Colorado Succeeds sees 2022 as the year to prioritize talent development. We, along with 40 other organizations, strongly supported the Student Success & Workforce Revitalization Taskforce’s report recommendations and urged stimulus dollars to focus on four key priorities:

  1. Bring industry and higher education together to build new pathways to in-demand jobs 
  2. Reduce the time needed to acquire postsecondary credentials.
  3. Invest in transparent statewide data systems to identify where learners are falling through the cracks
  4. Grow long-term talent development by ensuring all students have access to high quality work-based learning and postsecondary credit in high school

All four of these priorities have seen recent movements in the legislature.

Strongly aligned with the taskforce’s final recommendations, The Regional Talent Development Initiative Grant Program (HB22-1350) would authorize OEDIT to fund talent development initiatives across the state that meet regional labor market needs. The bill cleared the House Education Committee and now moves to House Appropriations.

Colorado Succeeds strongly urged for industry to remain at the table in these grants. We were particularly pleased by these provisions:  

  • Creation of a steering committee of business, civic, education, and other professionals to develop a grant application process and establish prioritization criteria. A strong component of the taskforce was the diverse representation of it – broadening conversations to include education, economic development, industry, nonprofits, labor, and K-12. 
  • A requirement that the grant applicants must include industry and education. Employers having an equal seat at the table with higher education to invest in and co-create regional and statewide strategies for short-term and long-term talent needs is critical to our state’s economic competitiveness.

Colorado Succeeds is actively involved in passing this legislation and empowering business to be at the table throughout implementation.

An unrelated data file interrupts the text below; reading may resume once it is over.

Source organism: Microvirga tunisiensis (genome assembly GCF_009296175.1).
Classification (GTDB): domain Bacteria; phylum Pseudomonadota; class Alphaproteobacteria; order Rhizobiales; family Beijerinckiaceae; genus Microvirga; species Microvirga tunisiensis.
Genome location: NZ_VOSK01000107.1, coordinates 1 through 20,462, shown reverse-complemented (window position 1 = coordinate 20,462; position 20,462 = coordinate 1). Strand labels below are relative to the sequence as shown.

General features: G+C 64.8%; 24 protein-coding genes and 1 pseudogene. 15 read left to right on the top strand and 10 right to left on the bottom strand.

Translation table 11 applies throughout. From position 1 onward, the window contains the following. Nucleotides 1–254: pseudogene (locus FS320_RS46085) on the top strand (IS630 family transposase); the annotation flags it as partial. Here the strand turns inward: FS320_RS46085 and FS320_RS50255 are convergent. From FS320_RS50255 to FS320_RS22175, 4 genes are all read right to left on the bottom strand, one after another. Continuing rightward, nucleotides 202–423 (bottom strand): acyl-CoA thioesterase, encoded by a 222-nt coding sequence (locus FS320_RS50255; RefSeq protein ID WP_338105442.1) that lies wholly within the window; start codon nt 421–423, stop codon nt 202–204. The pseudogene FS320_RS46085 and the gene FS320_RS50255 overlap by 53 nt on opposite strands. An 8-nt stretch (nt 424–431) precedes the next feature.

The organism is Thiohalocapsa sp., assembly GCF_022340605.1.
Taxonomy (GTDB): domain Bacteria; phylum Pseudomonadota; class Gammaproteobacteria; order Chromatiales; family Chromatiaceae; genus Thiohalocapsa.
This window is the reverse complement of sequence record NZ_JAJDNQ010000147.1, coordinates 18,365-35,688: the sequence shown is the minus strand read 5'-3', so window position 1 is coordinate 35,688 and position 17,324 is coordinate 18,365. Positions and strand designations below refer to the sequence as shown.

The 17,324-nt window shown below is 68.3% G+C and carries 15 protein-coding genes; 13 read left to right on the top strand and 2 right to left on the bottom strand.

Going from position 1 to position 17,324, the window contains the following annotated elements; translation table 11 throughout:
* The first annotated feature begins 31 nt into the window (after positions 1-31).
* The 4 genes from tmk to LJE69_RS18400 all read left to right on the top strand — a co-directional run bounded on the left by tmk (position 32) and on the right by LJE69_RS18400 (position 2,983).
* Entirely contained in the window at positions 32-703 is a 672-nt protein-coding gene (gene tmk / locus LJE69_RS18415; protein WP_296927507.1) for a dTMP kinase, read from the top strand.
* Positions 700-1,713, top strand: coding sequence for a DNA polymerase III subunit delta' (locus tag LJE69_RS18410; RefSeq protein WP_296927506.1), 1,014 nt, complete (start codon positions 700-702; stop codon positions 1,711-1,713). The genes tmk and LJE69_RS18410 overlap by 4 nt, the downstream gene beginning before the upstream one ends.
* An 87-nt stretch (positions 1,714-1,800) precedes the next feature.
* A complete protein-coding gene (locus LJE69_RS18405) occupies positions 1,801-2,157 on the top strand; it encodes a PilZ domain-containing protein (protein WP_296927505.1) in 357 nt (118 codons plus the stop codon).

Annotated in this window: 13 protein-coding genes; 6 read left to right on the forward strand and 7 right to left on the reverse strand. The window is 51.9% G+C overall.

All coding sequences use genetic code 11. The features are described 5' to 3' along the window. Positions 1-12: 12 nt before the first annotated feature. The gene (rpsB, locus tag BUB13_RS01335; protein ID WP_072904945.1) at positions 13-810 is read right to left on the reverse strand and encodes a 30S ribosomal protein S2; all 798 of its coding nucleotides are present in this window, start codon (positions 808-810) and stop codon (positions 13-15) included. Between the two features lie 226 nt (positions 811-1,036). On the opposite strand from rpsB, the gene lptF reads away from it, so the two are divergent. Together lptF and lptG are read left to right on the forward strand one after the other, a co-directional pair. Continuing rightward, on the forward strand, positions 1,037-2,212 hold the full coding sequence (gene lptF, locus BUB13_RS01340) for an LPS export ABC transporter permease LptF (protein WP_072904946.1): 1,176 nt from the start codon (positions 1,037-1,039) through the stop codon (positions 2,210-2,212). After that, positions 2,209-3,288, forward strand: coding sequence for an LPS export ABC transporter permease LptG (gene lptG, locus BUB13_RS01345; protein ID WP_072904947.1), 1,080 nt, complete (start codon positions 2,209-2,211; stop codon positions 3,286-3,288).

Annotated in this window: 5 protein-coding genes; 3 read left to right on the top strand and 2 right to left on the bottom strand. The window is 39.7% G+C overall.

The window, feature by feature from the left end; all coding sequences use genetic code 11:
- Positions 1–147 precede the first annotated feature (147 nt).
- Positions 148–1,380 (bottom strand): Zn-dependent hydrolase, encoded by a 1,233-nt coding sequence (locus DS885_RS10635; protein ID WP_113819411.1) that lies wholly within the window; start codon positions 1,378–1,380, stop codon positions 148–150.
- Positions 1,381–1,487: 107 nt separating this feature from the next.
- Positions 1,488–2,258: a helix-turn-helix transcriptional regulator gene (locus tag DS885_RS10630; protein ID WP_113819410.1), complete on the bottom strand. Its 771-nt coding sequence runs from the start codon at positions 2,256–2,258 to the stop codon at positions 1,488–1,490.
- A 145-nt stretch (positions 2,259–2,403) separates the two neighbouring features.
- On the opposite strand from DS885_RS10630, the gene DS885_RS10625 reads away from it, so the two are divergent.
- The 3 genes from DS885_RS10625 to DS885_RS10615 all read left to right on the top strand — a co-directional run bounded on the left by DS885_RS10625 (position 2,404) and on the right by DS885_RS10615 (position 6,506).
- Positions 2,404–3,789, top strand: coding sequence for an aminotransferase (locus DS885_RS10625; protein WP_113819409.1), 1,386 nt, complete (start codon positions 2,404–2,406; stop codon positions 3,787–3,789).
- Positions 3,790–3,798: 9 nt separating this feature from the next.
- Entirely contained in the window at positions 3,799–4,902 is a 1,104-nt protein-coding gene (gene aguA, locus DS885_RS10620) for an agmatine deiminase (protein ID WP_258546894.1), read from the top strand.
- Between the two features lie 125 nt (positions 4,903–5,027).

Senators Zenzinger and Simpson introduced SB22-192, increasing the postsecondary credential attainment rate. This bill would create more stackable credential pathways in high-need, high-demand, high-value fields at large scale. This will help Coloradans move seamlessly from school to training programs to fulfilling jobs.

Stackability matters to students because it makes education pathways easier to navigate and more permeable. By unbundling degree programs into shorter micro-credentials with industry value, shorter-term credentials can be “stacked” into higher-level degrees, beginning as early as high school. Working with our institutions, especially workforce-focused 2-year institutions, this policy will help embed meaningful credit-bearing, work-based experiences in more degree and certificate programs.

Colorado Succeeds advocated for the inclusion of industry involvement to inform these pathways and appreciated amendments that were adopted to ensure a seat at the table. The state should invest in brokers between industry and education partners to inform the pathway development, including summarizing industry input on the skills and credentials with the highest labor market value.